Princess Clark, the owner of accounting and tax agency Jasmine Rose Financial, is now among 41 Comcast RISE award recipients in Virginia.
The Comcast RISE program was launched in 2020 and is part of a $100 million initiative to promote diversity, equity, and inclusion. RISE, which stands for Representation, Investment, Strength, and Empowerment, was developed to support, strengthen and empower black, indigenous, and people of color small businesses.
Award recipients receive one or a combination of technology makeovers, consulting, media, or production services from Comcast. Clark was awarded a technology makeover for her business.
Jasmine Rose Financial was established in Woodbridge in 2012, but Clark started working in the financial industry in 2002. Clark began her career in Chicago where she attended the University of Chicago. She said that she set out to help women take control of their finances, which led her to the Virginia region. In 2015, she formally opened up her office and started to expand her services and customer base.
“We help small business owners and now some nonprofits, along with their family and employees. We do tax planning, tax resolution, payroll support, account management, and bookkeeping,” said Clark.
Clark said that her firm works with their clients to manage their cash so that they can reach their financial goals with a plan to get there.
Clark said many of the individuals that she worked with didn’t have an accountant or a formal process to manage their cash flow. She said they were using services like Turbo Tax while driving much of their business using their personal income.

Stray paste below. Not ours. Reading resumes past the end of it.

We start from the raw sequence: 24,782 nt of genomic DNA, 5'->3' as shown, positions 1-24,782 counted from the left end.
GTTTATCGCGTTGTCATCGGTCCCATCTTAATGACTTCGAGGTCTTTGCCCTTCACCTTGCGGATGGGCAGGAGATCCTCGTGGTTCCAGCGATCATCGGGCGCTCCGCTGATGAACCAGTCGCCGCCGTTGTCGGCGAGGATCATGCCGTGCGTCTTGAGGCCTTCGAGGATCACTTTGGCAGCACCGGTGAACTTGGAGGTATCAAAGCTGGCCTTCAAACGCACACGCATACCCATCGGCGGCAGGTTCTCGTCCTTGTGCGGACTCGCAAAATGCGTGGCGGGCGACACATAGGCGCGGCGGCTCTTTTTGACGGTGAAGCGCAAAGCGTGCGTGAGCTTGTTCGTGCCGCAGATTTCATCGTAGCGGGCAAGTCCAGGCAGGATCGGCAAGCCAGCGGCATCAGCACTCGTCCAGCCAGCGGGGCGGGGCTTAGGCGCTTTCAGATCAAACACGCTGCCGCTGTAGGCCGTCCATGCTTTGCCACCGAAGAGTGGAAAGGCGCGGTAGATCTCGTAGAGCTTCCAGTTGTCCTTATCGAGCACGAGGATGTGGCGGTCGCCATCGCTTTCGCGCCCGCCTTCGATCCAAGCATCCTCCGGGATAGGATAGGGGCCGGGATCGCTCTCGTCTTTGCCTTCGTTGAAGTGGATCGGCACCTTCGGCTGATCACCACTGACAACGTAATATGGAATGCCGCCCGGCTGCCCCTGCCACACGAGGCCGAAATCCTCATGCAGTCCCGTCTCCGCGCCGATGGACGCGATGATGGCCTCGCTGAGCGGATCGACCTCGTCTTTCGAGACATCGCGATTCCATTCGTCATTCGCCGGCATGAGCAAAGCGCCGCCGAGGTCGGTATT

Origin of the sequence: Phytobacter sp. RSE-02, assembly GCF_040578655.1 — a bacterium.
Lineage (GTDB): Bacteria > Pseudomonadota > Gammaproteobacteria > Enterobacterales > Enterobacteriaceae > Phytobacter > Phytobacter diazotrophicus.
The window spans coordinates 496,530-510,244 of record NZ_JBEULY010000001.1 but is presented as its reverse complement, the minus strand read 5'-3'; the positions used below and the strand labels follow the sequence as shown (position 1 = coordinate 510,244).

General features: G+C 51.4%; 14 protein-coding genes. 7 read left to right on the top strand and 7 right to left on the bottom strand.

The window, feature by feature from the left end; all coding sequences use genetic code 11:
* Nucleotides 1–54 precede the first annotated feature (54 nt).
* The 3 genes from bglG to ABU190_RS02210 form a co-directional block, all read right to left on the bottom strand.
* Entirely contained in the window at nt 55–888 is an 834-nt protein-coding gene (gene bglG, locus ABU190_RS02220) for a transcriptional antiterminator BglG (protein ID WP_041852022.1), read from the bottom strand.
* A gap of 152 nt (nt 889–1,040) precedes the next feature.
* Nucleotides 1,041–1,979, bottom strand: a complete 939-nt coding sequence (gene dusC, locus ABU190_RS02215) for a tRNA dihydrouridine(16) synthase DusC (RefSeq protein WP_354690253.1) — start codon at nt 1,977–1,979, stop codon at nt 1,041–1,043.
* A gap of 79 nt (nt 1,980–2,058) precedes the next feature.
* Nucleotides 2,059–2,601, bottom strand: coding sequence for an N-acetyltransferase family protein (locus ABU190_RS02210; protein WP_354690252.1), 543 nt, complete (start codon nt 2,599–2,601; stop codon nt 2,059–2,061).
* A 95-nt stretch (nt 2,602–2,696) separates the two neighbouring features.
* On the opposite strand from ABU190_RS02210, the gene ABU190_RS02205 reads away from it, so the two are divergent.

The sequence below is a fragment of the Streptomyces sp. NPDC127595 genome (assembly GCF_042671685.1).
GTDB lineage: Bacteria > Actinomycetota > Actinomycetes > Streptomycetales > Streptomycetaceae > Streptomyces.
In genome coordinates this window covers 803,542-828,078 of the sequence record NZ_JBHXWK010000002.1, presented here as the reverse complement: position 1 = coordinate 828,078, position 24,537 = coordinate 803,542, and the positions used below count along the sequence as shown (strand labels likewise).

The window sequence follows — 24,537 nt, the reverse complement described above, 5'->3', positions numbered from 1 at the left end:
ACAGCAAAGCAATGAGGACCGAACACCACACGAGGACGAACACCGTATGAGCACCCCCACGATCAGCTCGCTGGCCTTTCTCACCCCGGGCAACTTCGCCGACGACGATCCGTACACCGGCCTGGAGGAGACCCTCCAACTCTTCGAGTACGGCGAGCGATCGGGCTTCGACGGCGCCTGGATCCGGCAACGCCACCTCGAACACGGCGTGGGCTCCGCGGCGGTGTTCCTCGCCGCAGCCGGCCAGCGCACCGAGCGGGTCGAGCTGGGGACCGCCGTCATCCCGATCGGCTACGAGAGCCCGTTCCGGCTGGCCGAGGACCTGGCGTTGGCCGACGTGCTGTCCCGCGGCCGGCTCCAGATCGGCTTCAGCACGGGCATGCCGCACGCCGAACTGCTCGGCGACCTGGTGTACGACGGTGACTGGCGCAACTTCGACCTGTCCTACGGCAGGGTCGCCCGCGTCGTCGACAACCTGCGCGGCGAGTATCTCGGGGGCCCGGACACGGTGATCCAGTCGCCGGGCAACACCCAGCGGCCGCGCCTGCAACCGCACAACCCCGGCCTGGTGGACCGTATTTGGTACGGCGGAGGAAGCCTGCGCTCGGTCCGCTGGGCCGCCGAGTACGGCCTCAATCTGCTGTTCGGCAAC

One of the ways Clark invests back into the community is through education.
“I’ve been educating, coaching, and developing people along with providing a valuable, much-needed service,” said Clark, “A lot of people are practicing more in their craft and not their work.”
Clark said her investment in working with her clients to reach their financial goals has helped some of them move from being home-based businesses to open their own offices.
Clark said the pandemic has presented its share of challenges over the last year. One of her most significant adjustments was getting used to virtual appointments.
“My business is very personal. When you talk about someone’s money or even taxes, there’s a bit of insecurity,” said Clark. “Switching over to a virtual environment and still showing that it’s financially sound because we still have to meet the regulations of the IRS and other government agencies, has been a challenge for me.”
Clark said transitioning to a virtual environment where she was doing everything through Zoom was not only difficult for her but also her clients because she had to educate them on this new process.
Clark has been able to help her clients apply for grants and funding throughout the pandemic as their businesses struggled.
“It makes me feel good that just having your books in order prepares you for a pandemic or even what’s next,” she said.
Receiving support from the Comcast RISE program has helped Clark navigate through the pandemic and address business needs that she would not have been able to invest in otherwise.
“What I realized is that we have more documents on servers. We have more people accessing our database, and it was lagging and everything was really suffering. And then I heard about Comcast working with African Americans to help them with technology, and the way people feel about money, finances, and taxes is how I felt about technology. I didn’t know exactly what I needed, but I knew I needed something,” said Clark.
Clark said Comcast updated their internet, educated her on what she needed, put cybersecurity in place, and their technology is now faster and more efficient for them to serve their clients the way they need to.
Clark said the Comcast RISE program has helped bridge the gap in offering support and mentorship to the African American community.
“You’re out there trying to put a puzzle together, and you know what the puzzle should look like, but you don’t know where the piece goes. You don’t even know if you might be missing a piece,” Clark said, “But if you have a mentor or a support network who has pieces of information that you lack, you can put the puzzle together.”